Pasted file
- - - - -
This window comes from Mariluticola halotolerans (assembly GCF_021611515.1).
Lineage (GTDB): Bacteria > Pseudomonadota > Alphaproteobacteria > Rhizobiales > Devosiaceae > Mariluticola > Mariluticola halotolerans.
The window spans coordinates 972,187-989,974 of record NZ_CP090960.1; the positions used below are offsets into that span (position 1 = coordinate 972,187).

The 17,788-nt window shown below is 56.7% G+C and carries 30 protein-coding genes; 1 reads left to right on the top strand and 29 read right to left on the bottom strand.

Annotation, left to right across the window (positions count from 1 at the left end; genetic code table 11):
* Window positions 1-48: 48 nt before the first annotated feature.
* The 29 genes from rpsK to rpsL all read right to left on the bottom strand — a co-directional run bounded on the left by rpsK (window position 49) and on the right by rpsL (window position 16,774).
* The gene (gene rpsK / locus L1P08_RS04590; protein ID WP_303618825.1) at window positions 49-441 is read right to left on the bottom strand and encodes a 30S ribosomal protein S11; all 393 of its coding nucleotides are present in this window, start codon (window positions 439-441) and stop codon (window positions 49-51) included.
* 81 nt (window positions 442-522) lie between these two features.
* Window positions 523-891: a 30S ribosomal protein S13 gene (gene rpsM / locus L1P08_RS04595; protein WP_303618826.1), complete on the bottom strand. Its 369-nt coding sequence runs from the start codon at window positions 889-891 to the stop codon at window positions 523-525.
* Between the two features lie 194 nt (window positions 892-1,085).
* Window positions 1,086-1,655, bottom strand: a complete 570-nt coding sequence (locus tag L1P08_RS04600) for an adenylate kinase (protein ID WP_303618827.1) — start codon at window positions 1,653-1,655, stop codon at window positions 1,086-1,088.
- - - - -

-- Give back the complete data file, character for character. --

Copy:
This window comes from Mariluticola halotolerans (assembly GCF_021611515.1).
Lineage (GTDB): Bacteria > Pseudomonadota > Alphaproteobacteria > Rhizobiales > Devosiaceae > Mariluticola > Mariluticola halotolerans.
The window spans coordinates 972,187-989,974 of record NZ_CP090960.1; the positions used below are offsets into that span (position 1 = coordinate 972,187).

The 17,788-nt window shown below is 56.7% G+C and carries 30 protein-coding genes; 1 reads left to right on the top strand and 29 read right to left on the bottom strand.

Annotation, left to right across the window (positions count from 1 at the left end; genetic code table 11):
* Window positions 1-48: 48 nt before the first annotated feature.
* The 29 genes from rpsK to rpsL all read right to left on the bottom strand — a co-directional run bounded on the left by rpsK (window position 49) and on the right by rpsL (window position 16,774).
* The gene (gene rpsK / locus L1P08_RS04590; protein ID WP_303618825.1) at window positions 49-441 is read right to left on the bottom strand and encodes a 30S ribosomal protein S11; all 393 of its coding nucleotides are present in this window, start codon (window positions 439-441) and stop codon (window positions 49-51) included.
* 81 nt (window positions 442-522) lie between these two features.
* Window positions 523-891: a 30S ribosomal protein S13 gene (gene rpsM / locus L1P08_RS04595; protein WP_303618826.1), complete on the bottom strand. Its 369-nt coding sequence runs from the start codon at window positions 889-891 to the stop codon at window positions 523-525.
* Between the two features lie 194 nt (window positions 892-1,085).
* Window positions 1,086-1,655, bottom strand: a complete 570-nt coding sequence (locus tag L1P08_RS04600) for an adenylate kinase (protein ID WP_303618827.1) — start codon at window positions 1,653-1,655, stop codon at window positions 1,086-1,088.